If we get another winter storm, I’m going to have to move.
It’s not because I don’t like cold weather (although I don’t). It’s because if we get another winter storm, there won’t be anywhere in our house for me to live.
My wife is what you call a worrier. There is nothing so small or insignificant that my wife can’t spend time worrying about it. Right now, as I type this, my wife is busy packing for a work-related trip out of town. In the past few minutes my wife has told me that she is worried that she won’t pack the right clothes. She is worried that she won’t pack enough clothes. She is worried that she will pack too many clothes. And, of course, she is worried about the weather.
Of all the things my wife worries about, the weather is clearly in the top 10. In fact, if my wife’s worry rankings were taken today, weather would be No. 1 and get the top seed in her worry championship tournament.
My wife started worrying about the weather late last week when the weather people began talking about snow and ice for the weekend. When my wife worries about the weather, the first thing she does is go to the large, 24-hour retail store in our town and buy enough food and miscellaneous junk to last us until 2020.
This, despite the fact that we always still have most of the food and miscellaneous junk my wife bought before the previous winter storm that was supposed to last us until 2018. If you do the math, we then have enough food and miscellaneous junk to last us until (let’s see, carry the one, divide by the square root, do something with the cosine, and inverse X so that it becomes Y) the end of the 2037 Oscars’ telecast.
We have a lot of food and miscellaneous junk in our house, is what I’m saying.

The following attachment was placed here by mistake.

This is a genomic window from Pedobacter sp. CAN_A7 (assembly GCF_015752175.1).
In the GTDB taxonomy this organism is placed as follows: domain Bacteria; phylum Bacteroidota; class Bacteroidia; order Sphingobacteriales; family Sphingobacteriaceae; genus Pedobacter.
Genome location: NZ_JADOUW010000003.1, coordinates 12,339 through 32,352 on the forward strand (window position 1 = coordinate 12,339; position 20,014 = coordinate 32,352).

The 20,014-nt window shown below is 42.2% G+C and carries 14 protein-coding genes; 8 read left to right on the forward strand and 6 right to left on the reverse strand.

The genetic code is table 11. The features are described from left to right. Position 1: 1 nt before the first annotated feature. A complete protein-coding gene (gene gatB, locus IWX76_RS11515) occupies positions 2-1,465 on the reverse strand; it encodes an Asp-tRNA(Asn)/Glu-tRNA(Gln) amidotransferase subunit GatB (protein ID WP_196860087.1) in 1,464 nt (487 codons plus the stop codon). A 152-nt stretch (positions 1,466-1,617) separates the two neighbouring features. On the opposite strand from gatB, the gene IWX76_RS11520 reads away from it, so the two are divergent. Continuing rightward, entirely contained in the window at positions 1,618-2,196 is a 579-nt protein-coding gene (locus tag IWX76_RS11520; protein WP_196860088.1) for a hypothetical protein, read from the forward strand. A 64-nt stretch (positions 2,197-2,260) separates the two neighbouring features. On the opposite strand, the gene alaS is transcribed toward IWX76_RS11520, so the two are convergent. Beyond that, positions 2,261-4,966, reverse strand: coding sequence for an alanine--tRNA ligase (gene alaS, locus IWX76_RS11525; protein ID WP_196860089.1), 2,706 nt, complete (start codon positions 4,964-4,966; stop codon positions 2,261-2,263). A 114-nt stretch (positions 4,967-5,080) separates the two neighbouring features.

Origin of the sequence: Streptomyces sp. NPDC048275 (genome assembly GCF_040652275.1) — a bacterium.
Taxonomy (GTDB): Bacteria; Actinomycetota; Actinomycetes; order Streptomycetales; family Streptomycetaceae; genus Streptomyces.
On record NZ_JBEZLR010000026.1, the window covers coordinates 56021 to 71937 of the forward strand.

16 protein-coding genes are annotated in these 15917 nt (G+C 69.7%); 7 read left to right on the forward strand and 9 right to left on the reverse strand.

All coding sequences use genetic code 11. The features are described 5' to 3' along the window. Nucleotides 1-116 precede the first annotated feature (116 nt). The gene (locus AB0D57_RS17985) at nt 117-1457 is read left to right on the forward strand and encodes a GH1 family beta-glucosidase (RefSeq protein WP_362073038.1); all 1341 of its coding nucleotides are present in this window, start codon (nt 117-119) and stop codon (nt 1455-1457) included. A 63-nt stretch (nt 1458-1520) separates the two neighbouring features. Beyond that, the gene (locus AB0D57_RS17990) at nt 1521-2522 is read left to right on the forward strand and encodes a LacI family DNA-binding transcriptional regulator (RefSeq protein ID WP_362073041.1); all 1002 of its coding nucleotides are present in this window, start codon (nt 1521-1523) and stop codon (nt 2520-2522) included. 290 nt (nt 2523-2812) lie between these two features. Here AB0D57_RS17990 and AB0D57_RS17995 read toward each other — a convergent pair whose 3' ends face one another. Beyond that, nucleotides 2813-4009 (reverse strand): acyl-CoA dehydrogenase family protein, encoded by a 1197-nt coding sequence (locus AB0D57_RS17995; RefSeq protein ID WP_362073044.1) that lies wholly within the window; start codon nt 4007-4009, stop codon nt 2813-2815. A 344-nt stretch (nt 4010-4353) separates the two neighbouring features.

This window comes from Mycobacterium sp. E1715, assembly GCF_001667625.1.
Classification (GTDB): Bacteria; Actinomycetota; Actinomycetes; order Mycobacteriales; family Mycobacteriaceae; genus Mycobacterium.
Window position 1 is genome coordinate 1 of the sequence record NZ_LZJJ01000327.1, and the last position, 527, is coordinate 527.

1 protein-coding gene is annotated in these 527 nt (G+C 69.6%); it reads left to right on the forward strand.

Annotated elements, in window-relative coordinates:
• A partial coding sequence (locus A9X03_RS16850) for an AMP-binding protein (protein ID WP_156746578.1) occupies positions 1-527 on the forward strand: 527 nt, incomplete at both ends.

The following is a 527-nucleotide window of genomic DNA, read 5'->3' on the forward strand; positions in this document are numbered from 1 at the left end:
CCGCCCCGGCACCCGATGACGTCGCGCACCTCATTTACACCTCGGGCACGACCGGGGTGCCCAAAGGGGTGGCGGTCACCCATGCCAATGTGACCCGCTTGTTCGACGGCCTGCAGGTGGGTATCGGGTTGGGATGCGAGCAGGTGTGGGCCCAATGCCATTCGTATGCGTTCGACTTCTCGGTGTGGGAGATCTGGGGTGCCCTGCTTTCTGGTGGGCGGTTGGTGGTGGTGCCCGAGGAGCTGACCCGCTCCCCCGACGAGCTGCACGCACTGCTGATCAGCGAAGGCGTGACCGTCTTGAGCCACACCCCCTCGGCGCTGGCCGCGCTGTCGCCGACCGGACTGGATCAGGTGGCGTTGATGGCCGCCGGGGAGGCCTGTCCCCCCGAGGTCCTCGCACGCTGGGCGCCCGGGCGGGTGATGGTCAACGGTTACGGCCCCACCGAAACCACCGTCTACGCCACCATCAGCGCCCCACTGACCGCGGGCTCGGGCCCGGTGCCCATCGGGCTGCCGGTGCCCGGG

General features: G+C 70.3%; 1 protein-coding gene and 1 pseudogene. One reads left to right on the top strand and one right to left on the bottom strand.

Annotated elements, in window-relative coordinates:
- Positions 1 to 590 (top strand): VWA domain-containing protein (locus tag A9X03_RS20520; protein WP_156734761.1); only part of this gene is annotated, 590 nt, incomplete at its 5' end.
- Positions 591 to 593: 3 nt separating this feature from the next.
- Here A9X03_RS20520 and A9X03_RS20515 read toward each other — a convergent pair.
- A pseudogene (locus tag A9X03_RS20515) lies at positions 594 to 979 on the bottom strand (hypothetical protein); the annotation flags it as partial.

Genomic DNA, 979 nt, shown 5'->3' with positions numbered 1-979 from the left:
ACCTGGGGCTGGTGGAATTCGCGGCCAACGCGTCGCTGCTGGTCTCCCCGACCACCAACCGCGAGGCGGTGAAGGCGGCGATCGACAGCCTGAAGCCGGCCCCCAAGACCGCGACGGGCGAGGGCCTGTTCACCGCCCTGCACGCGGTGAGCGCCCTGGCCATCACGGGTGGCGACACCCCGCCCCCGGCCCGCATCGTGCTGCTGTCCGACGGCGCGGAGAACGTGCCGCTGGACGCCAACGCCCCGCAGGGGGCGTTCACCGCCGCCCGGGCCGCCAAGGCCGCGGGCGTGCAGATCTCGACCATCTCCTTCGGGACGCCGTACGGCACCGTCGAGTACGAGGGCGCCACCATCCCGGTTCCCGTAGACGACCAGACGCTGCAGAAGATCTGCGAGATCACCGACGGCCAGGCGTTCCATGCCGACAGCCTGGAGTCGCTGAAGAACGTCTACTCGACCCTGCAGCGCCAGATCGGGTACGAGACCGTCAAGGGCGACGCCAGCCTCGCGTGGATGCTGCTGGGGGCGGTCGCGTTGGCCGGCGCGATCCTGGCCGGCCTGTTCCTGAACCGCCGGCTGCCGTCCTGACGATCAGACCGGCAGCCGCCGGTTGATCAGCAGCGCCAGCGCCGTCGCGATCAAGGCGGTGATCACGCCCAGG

On Thursday evening my wife called me as she was getting ready to leave work.
“I’m going to the large, 24-hour retail store in our town. Do you need anything?” she asked.
“No,” I said, because I didn’t need anything.
“Do we need milk?” my wife asked.
“No,” I said, because nobody in our house drinks milk and because my wife bought roughly 27 gallons before the previous winter storm.
“How about bread?” my wife asked.
“No,” I said, because we had more bread than a French bakery. “You don’t need to get anything. We have plenty of everything.”
“OK,” my wife said.
Three hours later my wife called me as she was pulling into our driveway.
“I need some help unloading,” she said.
I looked at the sacks of food and miscellaneous junk in the back of my wife’s car.
“I thought I told you that we didn’t need anything,” I said.
“I just bought some extra stuff in case we get snowed in,” my wife said.
I wanted to ask my wife if she was anticipating that we would be snowed in for several years but I knew that if I did my wife would say, “You’re right. I better go back and get more.” So I kept my mouth shut.
By the way, to all of you rookie husbands out there, if I ever write a book titled “How to Become a Veteran Husband,” my first chapter would be called “Keeping Your Mouth Shut.”
Making things worse, at least for me, is that before my wife showed up with a load of food and miscellaneous junk, I had spent an hour clearing all of the other miscellaneous junk off of our kitchen counters.
So within minutes of carrying the food and miscellaneous junk into our house, my wife had managed to spread things all over my clean counters. I was so mad I almost swore like a Pope.
I just checked the weather forecast, and there is a chance we might get more snow later this week.
Do you have an idea for Mike Pound’s column? Call him at 417-623-3480, ext. 7259, or email him at firstname.lastname@example.org. Follow him on Twitter @mikepoundglobe.